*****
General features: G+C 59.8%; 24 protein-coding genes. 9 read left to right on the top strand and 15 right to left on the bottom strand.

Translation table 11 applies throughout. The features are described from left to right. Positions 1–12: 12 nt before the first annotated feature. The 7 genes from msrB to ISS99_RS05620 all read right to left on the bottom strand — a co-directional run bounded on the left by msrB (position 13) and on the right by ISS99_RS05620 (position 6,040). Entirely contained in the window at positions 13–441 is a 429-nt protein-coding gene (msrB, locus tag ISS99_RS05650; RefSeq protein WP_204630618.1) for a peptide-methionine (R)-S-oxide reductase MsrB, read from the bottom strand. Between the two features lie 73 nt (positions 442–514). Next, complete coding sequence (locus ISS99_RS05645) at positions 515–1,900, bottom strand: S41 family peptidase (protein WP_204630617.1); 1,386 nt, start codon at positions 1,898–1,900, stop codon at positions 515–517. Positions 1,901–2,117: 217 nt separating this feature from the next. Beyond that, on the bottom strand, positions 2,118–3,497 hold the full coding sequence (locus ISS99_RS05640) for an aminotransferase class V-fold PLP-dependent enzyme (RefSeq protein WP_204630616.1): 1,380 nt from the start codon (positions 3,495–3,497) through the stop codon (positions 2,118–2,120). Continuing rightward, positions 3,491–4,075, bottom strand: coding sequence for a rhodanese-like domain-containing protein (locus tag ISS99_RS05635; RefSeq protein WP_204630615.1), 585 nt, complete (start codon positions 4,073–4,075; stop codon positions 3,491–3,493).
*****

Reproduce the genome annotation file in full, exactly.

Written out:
General features: G+C 59.8%; 24 protein-coding genes. 9 read left to right on the top strand and 15 right to left on the bottom strand.

Translation table 11 applies throughout. The features are described from left to right. Positions 1–12: 12 nt before the first annotated feature. The 7 genes from msrB to ISS99_RS05620 all read right to left on the bottom strand — a co-directional run bounded on the left by msrB (position 13) and on the right by ISS99_RS05620 (position 6,040). Entirely contained in the window at positions 13–441 is a 429-nt protein-coding gene (msrB, locus tag ISS99_RS05650; RefSeq protein WP_204630618.1) for a peptide-methionine (R)-S-oxide reductase MsrB, read from the bottom strand. Between the two features lie 73 nt (positions 442–514). Next, complete coding sequence (locus ISS99_RS05645) at positions 515–1,900, bottom strand: S41 family peptidase (protein WP_204630617.1); 1,386 nt, start codon at positions 1,898–1,900, stop codon at positions 515–517. Positions 1,901–2,117: 217 nt separating this feature from the next. Beyond that, on the bottom strand, positions 2,118–3,497 hold the full coding sequence (locus ISS99_RS05640) for an aminotransferase class V-fold PLP-dependent enzyme (RefSeq protein WP_204630616.1): 1,380 nt from the start codon (positions 3,495–3,497) through the stop codon (positions 2,118–2,120). Continuing rightward, positions 3,491–4,075, bottom strand: coding sequence for a rhodanese-like domain-containing protein (locus tag ISS99_RS05635; RefSeq protein WP_204630615.1), 585 nt, complete (start codon positions 4,073–4,075; stop codon positions 3,491–3,493).